By: Tye Dennis, Staff Reporter
On Labor Day, the National Museum of African-American History and Culture opened its doors for the first of the Walk-Up Weekdays, a pilot program for no pass entry to the museum. Every weekday in September, visitors can enter the museum without pre-registering for a timed pass.
The museum entrance is surrounded by serene scenery. It faces the Washington monument as a fountain runs along the entry and exit points accompanied by marbled benches where you can hear the chatter and anxious excitement of those who have yet to enter and see the transformed expressions of those exiting who had experienced the enormous brown building.
Floretha Loftan, a 75-year-old African American woman says the museum is a part of her legacy and its points her to the way of how to think for the next revolution because it’s coming.
Particularly, if you are white the museum is a must-see because whites need to see that it is a privilege to even have black people in the country and how without them they wouldn’t have been able to survive,” Ellen Smith, a 56-year-old Caucasian visitor.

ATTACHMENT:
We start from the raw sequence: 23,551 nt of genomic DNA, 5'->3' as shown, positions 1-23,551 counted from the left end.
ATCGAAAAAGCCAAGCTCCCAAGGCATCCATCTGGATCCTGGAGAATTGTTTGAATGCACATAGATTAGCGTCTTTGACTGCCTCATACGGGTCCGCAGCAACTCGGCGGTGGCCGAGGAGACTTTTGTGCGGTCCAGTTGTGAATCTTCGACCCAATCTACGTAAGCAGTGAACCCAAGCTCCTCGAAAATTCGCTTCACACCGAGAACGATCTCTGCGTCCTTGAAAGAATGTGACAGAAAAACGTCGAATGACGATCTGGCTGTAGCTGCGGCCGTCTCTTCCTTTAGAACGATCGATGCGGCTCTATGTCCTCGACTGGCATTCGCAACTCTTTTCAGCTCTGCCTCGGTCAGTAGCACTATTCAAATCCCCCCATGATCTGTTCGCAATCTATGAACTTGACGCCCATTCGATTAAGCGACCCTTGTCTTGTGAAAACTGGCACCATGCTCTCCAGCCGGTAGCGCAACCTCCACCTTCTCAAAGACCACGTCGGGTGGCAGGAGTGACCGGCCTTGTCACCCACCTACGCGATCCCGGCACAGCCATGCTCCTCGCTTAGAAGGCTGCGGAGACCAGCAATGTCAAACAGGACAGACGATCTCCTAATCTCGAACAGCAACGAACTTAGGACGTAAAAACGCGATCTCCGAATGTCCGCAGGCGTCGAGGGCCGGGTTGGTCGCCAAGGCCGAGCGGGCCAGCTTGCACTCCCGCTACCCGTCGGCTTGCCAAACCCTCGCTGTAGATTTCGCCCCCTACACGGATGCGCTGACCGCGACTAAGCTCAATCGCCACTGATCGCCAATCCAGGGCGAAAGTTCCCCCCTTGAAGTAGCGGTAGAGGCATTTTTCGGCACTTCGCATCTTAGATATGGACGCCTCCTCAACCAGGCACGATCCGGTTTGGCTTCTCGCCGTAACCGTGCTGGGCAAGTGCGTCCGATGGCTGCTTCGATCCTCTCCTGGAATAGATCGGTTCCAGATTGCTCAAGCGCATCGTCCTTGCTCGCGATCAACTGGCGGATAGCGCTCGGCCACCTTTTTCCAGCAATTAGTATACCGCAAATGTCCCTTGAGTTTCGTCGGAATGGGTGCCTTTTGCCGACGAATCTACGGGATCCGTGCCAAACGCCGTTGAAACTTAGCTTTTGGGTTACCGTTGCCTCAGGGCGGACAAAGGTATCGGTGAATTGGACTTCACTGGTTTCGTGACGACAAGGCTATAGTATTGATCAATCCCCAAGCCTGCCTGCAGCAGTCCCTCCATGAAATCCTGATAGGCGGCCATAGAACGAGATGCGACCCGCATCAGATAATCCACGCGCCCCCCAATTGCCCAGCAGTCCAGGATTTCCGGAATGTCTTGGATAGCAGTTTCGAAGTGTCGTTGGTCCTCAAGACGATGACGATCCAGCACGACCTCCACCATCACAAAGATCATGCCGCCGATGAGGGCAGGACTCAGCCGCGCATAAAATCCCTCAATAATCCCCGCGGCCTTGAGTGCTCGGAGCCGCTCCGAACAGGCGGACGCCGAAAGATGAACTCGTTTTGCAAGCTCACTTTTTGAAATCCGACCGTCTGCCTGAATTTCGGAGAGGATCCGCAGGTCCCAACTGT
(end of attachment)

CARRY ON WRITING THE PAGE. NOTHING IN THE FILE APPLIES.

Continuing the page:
“What sets this museum apart is the amount of time and dedication that went into the museum. The fact that it’s all for us reminds me of Howard,” said Leah Scott, a sophomore at Howard University.
Though the museum opened at 10 a.m., the entry into the museum was still speedy. Visitors passed through the metal detector, and then were free to explore the airy, light-filled museum.
A feeling of comfort seems to have overwhelmed visitors inside the museum. It had a peculiar taste for brown, with almost every corner of the museum decorated with various shades from the lightest of tans to the darkest of cocoas.
The deliberate usage of the color brown in a peaceful sense fights the world’s view of the color brown as a threat. This museum truly caters to the black individual reminding you your skin is a color of peace while educating you on those with the same melanin production who have done what you think is impossible, who have been where you are, who have felt what you feel. In that, you leave stronger knowing that you can do anything because it has been done, yet you also leave more aware knowing there is much, much more to do.